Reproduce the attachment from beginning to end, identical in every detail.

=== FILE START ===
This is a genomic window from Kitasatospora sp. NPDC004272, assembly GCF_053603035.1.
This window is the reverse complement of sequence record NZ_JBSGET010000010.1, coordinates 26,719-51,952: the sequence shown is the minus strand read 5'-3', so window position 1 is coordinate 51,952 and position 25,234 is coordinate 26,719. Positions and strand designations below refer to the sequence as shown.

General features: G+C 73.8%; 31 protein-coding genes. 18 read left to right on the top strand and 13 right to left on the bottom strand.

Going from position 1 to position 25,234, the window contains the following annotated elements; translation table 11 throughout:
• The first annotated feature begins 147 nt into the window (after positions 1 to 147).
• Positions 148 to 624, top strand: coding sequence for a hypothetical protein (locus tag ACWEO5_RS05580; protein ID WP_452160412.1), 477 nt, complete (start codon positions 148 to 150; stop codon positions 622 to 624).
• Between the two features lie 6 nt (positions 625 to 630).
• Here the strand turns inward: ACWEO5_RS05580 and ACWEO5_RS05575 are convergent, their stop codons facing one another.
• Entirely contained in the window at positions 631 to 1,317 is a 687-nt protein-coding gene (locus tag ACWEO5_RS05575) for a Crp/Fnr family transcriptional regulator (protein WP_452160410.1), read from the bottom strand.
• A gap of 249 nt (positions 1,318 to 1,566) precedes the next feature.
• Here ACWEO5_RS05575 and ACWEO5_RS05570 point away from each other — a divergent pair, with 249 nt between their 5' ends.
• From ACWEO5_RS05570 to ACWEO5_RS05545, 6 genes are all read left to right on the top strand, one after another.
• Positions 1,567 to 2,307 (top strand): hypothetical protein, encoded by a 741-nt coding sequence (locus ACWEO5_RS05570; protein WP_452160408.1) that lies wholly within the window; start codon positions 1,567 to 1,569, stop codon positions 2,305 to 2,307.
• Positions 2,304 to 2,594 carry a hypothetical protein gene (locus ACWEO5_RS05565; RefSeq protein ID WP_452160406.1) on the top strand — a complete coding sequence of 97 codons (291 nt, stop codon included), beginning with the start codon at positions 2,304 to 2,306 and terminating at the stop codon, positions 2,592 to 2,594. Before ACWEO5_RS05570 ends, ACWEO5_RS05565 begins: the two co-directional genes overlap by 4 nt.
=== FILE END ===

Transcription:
This is a genomic window from Kitasatospora sp. NPDC004272, assembly GCF_053603035.1.
This window is the reverse complement of sequence record NZ_JBSGET010000010.1, coordinates 26,719-51,952: the sequence shown is the minus strand read 5'-3', so window position 1 is coordinate 51,952 and position 25,234 is coordinate 26,719. Positions and strand designations below refer to the sequence as shown.

General features: G+C 73.8%; 31 protein-coding genes. 18 read left to right on the top strand and 13 right to left on the bottom strand.

Going from position 1 to position 25,234, the window contains the following annotated elements; translation table 11 throughout:
• The first annotated feature begins 147 nt into the window (after positions 1 to 147).
• Positions 148 to 624, top strand: coding sequence for a hypothetical protein (locus tag ACWEO5_RS05580; protein ID WP_452160412.1), 477 nt, complete (start codon positions 148 to 150; stop codon positions 622 to 624).
• Between the two features lie 6 nt (positions 625 to 630).
• Here the strand turns inward: ACWEO5_RS05580 and ACWEO5_RS05575 are convergent, their stop codons facing one another.
• Entirely contained in the window at positions 631 to 1,317 is a 687-nt protein-coding gene (locus tag ACWEO5_RS05575) for a Crp/Fnr family transcriptional regulator (protein WP_452160410.1), read from the bottom strand.
• A gap of 249 nt (positions 1,318 to 1,566) precedes the next feature.
• Here ACWEO5_RS05575 and ACWEO5_RS05570 point away from each other — a divergent pair, with 249 nt between their 5' ends.
• From ACWEO5_RS05570 to ACWEO5_RS05545, 6 genes are all read left to right on the top strand, one after another.
• Positions 1,567 to 2,307 (top strand): hypothetical protein, encoded by a 741-nt coding sequence (locus ACWEO5_RS05570; protein WP_452160408.1) that lies wholly within the window; start codon positions 1,567 to 1,569, stop codon positions 2,305 to 2,307.
• Positions 2,304 to 2,594 carry a hypothetical protein gene (locus ACWEO5_RS05565; RefSeq protein ID WP_452160406.1) on the top strand — a complete coding sequence of 97 codons (291 nt, stop codon included), beginning with the start codon at positions 2,304 to 2,306 and terminating at the stop codon, positions 2,592 to 2,594. Before ACWEO5_RS05570 ends, ACWEO5_RS05565 begins: the two co-directional genes overlap by 4 nt.